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specifically and precisely in § 406(b) that a toxic coal-tar color, that is, one not 'harmless,' was not to be certified under any circumstances, the tolerance provisions of § 406(a) have no relevance to the validity of his order.

We are of the opinion that the Court of Appeals erred and that its judgment cannot stand.

First. The provisions of §§ 402(c) and 406(b) dealing expressly with coal-tar colors were innovations in the Federal Food, Drug, and Cosmetic Act of 1938; there were no counterpart provisions in the original 1906 food and drug legislation. By these provisions, Congress carefully distinguished the treatment to be given by the Secretary to toxic coal-tar colors. The original Act dealt generally with poisonous and other deleterious substances in food, as are now treated under § 402(a), but it did not deal specifically with coal-tar colors. Section 7 of the original Food and Drugs Act, 34 Stat. 769, provided that an article of food should be deemed adulterated 'If it contain any added poisonous or other added deleterious ingredient which may render such article injurious to health * * *.' This Court held in United States v. Lexington Mill & Elevator Co., 232 U.S. 399, 34 S.Ct. 337, 58 L.Ed. 658, following the 'plain meaning' of the statutory language, that this placed the burden upon the Government of establishing that the added substance was such as might render the food to which it was added injurious to health. This rule applied without distinction where coal-tar colors were involved. Congress was aware of the difficulties of this test which required that the questioned food product be evaluated as a whole, and of the existence in this area of an informal certification practice under the 1906 Act under which not food products but the coal-tar colors themselves were subjected to test to determine their poisonous or harmful character. Cf. S.Rep. No. 361, 74th Cong., 1st Sess., pp. 7—8. Of course, when litigation occurred, the Lexington Mill standard was applied.

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See W.B. Wood Manufacturing Co. v. United States, 7 Cir., 286 F. 84, 86—87.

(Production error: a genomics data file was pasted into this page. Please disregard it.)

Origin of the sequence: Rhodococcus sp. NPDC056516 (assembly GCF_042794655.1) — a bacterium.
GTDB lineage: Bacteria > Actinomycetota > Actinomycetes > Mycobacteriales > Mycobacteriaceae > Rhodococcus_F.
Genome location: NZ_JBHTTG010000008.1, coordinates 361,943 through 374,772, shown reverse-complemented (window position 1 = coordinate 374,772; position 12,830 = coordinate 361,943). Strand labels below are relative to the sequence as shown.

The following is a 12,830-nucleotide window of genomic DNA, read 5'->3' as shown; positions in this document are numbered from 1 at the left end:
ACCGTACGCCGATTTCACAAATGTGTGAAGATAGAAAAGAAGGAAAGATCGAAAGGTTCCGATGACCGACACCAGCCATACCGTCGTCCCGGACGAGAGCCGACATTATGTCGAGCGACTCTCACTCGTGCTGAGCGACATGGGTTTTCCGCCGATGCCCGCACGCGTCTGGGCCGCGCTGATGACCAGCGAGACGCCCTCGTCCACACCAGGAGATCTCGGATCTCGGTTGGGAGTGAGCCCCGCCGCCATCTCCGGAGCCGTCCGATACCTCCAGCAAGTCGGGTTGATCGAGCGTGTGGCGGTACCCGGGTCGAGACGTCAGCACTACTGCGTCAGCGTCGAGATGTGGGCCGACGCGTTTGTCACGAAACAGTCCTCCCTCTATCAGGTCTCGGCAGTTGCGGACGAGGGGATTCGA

It was against this background that the 1938 statute was proposed and enacted. It is obvious to us that an approach different from the rule in Lexington Mill was intended by Congress when in § 402(c)9 and § 406(b) it addressed itself to the severable and narrow problem of coal-tar colors. The language involved in Lexington Mill survived generally in the Act's broadest and most general test of food adulteration, § 402(a)(1).10 Section 402(c) provided a separate test: that a food should be deemed adulterated 'If it bears or contains a coal-tar color other than one from a batch that has been certified in accordance with regulations as provided by section 406 * * *.' Plainly Congress banned any addition to foods of coal-tar colors not certified by the Secretary. The standard established for the Secretary was set forth in § 406(b): 'The Secretary shall promulgate regulations providing for the listing of coal-tar colors which are harmless and suitable for use in food and for the certification of batches of such colors * * *.' There appears in Sena-

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27 practice notes
  • Clark v. Valeo, No. 76-1825
    • United States
    • United States Courts of Appeals. United States Court of Appeals (District of Columbia)
    • 6 Junio 1977
    ...(parties must show that injury alleged "is more than an abstract possibility at this time"). See also Flemming v. Florida Citrus Exchange, 358 U.S. 153, 167-168, 79 S.Ct. 160, 168-169, 3 L.Ed.2d 188, 196-197 66 Independent Bankers Ass'n v. Smith, supra note 64, 175 U.S.App.D.C. at 190, 534 ......